RJ Manke is Making History This Summer Before Playing Final College Golf Season at Washington


 RJ Manke wanted to join the rest of his family in becoming a Washington Husky.

He had four great years of golf at Pepperdine and was part of a national title team this spring while also finishing his bachelor's degree, but was ready for something new in his final season of athletic eligibility.

When he entered the transfer portal, there was no doubt which school he would pick.

"My parents both graduated from (Washington), and met there while going to school," Manke, a Lakewood resident, said Sunday at Chambers Bay, where he is preparing for the prestigious Pacific Coast Amateur that starts Tuesday at the University Place course. "And my brother and sister graduated from there a couple of years ago. So I will be the fifth Husky in my family."

Talk about good fortune for UW men's golf coach Alan Murray. He didn't have to do much selling to get a player who is No. 10 all-time on Pepperdine's career scoring list (72.66), has two wins and eight top-10 finishes.

"It's not often a guy with his résumé and ranked as high as he is (No. 70 in the world amateur rankings) becomes available," Murray said. "He really and truly wants to come to Washington.

"It's a dream scenario for us. Adding RJ definitely makes us stronger. He's won individually and he played at Pepperdine, which just won a national championship. He has a level of experience that is extremely rare. He gets college golf and is an excellent student as well."

If there was any doubt as to what kind of player the Huskies were getting, Manke won the Washington Amateur by seven shots earlier this month with a three-round total of 15-under 201 at the Olympic Course at Gold Mountain Golf Club in Bremerton.

Manke, who also won the event in 2018, became the first person in 52 years to win the event twice.

"I had no idea until the interview coming off the 18th," Manke said of the historic  significance. "That was pretty cool. There have been a lot of people coming through Washington golf, and who have played in the state am (amateur), and to do it twice is awesome. To win any tournament once is a feat, and twice is really special."

That win moved him to a personal-best No. 70 in the world rankings. Good performances at the Pacific Coast Amateur and the upcoming Western Intercollegiate could move him into the top 50 of the world rankings, which would make him exempt for the U.S. Amateur in August.

That is Manke's only path to play in that tournament because he did not advance in qualifying.

"I am looking now (at the world rankings), because it's relevant and it can make a difference, but for the most part it doesn't really mean anything to me," he said.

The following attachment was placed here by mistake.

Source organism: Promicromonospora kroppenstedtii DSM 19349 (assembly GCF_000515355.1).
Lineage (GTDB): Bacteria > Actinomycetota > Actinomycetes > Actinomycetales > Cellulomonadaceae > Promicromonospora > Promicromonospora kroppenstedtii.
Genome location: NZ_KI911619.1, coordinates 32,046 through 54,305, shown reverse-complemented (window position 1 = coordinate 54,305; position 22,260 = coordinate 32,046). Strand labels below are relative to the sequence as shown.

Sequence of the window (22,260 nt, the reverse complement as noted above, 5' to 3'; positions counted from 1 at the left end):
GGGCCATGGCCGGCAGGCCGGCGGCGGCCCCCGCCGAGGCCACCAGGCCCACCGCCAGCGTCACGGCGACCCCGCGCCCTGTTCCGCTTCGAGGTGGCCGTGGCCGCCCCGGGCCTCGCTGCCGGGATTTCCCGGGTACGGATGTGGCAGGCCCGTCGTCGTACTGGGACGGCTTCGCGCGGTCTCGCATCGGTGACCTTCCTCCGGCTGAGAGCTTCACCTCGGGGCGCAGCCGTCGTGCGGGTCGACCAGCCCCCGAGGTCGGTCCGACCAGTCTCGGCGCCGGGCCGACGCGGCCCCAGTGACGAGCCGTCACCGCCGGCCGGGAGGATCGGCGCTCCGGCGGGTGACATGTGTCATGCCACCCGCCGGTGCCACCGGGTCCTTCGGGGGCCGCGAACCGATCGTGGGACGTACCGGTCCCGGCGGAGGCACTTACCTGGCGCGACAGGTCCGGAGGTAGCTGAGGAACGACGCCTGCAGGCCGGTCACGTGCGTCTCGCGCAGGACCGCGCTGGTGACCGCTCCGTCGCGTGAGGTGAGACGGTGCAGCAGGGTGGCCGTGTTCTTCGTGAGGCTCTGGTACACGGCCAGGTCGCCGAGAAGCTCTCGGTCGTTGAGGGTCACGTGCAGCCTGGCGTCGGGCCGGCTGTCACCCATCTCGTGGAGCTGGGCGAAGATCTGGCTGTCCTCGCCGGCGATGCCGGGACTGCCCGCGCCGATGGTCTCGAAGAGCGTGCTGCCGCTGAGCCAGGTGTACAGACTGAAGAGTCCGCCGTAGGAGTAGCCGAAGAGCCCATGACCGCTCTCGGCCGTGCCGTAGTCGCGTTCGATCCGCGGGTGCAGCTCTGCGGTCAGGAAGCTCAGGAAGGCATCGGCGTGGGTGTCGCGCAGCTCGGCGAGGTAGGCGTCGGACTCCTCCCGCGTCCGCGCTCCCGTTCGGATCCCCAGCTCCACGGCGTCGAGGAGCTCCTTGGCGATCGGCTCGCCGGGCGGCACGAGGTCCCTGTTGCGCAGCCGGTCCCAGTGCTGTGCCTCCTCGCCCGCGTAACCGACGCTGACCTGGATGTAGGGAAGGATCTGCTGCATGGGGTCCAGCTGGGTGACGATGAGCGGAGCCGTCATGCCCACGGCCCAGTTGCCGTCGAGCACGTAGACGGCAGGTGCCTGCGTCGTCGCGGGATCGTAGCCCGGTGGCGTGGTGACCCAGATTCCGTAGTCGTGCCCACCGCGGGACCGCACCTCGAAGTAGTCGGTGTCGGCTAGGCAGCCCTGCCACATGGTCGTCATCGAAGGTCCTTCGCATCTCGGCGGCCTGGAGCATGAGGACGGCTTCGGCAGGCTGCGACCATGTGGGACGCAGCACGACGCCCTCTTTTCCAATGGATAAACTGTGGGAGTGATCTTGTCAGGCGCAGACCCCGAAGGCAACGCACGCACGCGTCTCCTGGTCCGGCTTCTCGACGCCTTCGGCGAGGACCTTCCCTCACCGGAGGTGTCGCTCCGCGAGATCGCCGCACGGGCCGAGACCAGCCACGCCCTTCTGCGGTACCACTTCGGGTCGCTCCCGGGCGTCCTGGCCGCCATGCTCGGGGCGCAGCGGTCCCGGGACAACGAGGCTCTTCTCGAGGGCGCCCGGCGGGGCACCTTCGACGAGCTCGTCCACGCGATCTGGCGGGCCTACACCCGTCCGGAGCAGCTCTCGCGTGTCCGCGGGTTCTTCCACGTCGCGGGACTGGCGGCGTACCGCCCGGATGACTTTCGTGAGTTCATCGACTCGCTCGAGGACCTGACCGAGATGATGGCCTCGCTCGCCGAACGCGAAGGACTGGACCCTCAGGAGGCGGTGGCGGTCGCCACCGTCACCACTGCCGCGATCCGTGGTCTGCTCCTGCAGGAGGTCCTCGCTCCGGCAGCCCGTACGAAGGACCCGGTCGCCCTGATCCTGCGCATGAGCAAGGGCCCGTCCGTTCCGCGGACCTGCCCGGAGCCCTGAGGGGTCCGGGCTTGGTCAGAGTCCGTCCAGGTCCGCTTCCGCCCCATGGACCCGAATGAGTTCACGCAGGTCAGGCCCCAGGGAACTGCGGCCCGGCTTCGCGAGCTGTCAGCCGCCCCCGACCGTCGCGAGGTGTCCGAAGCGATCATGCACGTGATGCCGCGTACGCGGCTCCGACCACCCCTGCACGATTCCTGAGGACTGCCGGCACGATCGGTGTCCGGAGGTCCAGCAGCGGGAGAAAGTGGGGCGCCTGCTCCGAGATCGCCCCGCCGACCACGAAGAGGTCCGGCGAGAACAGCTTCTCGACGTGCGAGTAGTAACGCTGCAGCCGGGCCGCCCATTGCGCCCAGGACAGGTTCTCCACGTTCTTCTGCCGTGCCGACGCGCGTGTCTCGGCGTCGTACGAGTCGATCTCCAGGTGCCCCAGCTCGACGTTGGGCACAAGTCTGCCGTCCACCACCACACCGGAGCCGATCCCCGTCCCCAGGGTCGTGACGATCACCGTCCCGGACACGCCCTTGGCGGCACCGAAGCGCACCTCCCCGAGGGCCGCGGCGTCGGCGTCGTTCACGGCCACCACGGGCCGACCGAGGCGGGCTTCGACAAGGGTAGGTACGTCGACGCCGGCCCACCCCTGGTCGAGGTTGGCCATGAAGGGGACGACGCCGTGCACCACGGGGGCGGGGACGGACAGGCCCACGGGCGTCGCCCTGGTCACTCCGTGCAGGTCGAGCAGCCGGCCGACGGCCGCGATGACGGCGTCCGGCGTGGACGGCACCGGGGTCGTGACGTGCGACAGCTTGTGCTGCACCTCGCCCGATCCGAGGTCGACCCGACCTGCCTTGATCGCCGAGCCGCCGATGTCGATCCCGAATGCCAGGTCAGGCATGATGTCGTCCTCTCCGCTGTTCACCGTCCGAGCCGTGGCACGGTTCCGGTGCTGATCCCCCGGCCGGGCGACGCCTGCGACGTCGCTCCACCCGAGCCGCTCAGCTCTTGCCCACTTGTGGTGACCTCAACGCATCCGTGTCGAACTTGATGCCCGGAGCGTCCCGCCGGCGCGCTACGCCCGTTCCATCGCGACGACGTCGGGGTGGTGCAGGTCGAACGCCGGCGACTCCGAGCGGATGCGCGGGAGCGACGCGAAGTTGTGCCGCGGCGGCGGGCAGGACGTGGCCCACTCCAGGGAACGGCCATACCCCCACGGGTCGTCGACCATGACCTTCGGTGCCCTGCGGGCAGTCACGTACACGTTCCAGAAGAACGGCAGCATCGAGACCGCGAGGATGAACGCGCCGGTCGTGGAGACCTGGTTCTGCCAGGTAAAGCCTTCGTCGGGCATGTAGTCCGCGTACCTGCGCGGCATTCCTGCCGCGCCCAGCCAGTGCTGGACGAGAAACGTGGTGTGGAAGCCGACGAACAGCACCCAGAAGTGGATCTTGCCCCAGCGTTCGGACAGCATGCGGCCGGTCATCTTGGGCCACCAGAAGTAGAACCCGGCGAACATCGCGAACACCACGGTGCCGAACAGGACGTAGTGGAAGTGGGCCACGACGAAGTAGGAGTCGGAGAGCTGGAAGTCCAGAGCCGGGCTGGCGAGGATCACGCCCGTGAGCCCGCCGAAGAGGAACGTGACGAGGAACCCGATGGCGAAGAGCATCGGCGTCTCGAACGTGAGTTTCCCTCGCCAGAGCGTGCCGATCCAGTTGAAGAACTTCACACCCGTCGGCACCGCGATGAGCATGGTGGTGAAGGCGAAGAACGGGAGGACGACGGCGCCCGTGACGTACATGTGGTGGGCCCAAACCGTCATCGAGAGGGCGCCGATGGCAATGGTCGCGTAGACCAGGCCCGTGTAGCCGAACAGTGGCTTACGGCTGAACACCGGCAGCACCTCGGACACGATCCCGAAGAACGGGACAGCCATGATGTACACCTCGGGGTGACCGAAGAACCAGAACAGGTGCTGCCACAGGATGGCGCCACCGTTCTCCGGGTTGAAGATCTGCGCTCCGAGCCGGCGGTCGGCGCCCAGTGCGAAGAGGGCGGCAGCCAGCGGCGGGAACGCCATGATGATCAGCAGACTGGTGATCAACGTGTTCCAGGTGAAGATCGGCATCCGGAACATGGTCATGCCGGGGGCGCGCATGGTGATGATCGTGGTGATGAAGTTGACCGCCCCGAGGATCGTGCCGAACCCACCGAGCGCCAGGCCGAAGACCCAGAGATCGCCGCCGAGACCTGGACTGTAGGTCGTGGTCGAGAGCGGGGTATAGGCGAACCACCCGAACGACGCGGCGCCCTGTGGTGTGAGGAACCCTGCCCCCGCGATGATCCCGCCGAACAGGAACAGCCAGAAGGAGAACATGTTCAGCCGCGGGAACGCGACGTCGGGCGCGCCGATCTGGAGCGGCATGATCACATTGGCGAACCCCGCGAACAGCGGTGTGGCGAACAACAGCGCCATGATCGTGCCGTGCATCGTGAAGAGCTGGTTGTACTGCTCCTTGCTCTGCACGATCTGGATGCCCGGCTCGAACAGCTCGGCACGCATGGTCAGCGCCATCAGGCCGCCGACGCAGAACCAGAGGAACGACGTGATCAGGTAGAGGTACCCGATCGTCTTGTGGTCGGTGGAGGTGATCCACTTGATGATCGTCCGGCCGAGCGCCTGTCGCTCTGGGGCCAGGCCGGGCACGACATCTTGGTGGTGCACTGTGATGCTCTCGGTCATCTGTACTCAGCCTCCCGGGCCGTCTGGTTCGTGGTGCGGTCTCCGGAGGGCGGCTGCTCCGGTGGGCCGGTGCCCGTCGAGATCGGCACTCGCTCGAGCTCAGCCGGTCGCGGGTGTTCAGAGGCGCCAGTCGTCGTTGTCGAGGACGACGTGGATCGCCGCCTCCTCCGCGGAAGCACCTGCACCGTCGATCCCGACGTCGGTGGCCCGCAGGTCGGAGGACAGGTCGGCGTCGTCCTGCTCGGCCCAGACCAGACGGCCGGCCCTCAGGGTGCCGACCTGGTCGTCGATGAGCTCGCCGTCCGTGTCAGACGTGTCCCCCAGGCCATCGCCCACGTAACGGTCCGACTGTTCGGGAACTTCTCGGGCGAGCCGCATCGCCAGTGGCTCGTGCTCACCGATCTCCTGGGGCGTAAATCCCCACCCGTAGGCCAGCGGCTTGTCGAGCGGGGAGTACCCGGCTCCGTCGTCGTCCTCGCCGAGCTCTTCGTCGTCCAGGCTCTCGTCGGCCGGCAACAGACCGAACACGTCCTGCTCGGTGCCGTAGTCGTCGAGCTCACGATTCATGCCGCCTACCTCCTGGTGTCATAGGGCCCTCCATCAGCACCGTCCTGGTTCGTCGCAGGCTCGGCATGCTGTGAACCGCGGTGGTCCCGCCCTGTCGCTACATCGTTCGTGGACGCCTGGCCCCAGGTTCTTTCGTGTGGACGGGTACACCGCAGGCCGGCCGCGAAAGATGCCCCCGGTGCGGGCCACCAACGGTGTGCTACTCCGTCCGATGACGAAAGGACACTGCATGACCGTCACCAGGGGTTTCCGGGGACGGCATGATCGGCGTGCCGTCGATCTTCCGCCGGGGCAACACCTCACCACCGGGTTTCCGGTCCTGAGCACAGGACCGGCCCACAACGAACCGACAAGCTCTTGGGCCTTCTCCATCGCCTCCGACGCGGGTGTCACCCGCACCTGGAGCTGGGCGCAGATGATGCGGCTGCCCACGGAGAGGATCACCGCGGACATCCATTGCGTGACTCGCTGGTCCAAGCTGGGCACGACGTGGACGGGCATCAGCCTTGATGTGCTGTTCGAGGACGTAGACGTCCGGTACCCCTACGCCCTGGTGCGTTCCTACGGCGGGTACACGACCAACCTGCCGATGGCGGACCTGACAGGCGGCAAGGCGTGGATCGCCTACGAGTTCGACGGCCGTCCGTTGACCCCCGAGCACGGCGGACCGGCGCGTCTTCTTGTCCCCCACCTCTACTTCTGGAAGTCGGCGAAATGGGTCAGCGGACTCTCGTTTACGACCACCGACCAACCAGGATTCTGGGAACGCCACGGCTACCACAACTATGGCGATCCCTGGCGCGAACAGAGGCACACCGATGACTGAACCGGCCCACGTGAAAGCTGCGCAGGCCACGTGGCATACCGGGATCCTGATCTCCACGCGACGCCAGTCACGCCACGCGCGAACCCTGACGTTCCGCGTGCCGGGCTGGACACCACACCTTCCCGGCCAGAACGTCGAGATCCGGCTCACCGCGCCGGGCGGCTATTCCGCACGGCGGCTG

But a top-70 ranking is heady stuff for a player who said, "I wasn't good enough out of high school" to play at Washington.

"I was pretty streaky in high school, up and down, so (coach) Michael Beard took a stretch on me at Pepperdine," Manke said. "If I kept going like I was in high school, I wouldn't have been much of anything at Pepperdine."

The consistency, a product of better ball-striking, came quickly at the picturesque college in Malibu, California, where he was joined a year later by Bellarmine Prep of Tacoma teammate Joe Highsmith.

It is also where PGA Tour player Andrew Putnam from University Place went to college, as well as his older brother Michael, who played on the PGA Tour.

As a sophomore, Manke won the West Coast Conference title, one of his two individual wins that season. This past season, he was ranked No. 38 in the country in the Golfweek/Sagarin ratings, and was Pepperdine's Scholar Athlete of the Year, graduating with a 3.65 grade-point average in business administration.

Perhaps the only bummer for Manke at Pepperdine was that after starting all season as a senior, he was not in the lineup in the NCAA regional and played just one round in the NCAA Championships.

Did that have to do with Manke entering the transfer portal? Manke took the high road on that question.

"It was a tough spot for everyone to be in because we had nine great players this year, and for anyone to make the lineup was pretty tough," he said. "Clearly, it worked out well. I'm sure there were factors here and there, but I can't say for certain. ... I never gave up on Pepperdine, there was still a lot on the line with the team."

Manke said he grew a lot as a golfer, student and person at Pepperdine, but is looking ahead. He was paired with new Husky teammate Teddy Lin in all three rounds of the Washington Amateur (Lin finished fourth), and those two stayed with Husky teammates Noah Woolsey and Taehoon Song during that event.

"It was great to get to know those guys," said Manke, who is entering a master's program in real estate at UW. "Everyone on the team knows that I have four years of college golf experience, but I am coming in as a new team member. I will kind of see how it goes and go with the flow. Just try to be a good friend to the guys."

Before heading to UW, Manke still has some big summer events, beginning with the Pacific Coast Amateur at Chambers Bay, Manke's favorite course and one he has played about 100 times.

He enters with a lot of confidence as a recent swing change ("My old swing was a lot of arms, and now it's more my core.") is paying off. The dream is to someday play on the PGA Tour. But that pursuit can wait.

"Everyone always says, stay in college as long as you can and ride that wave," Manke said. "I am really looking forward to get to Washington."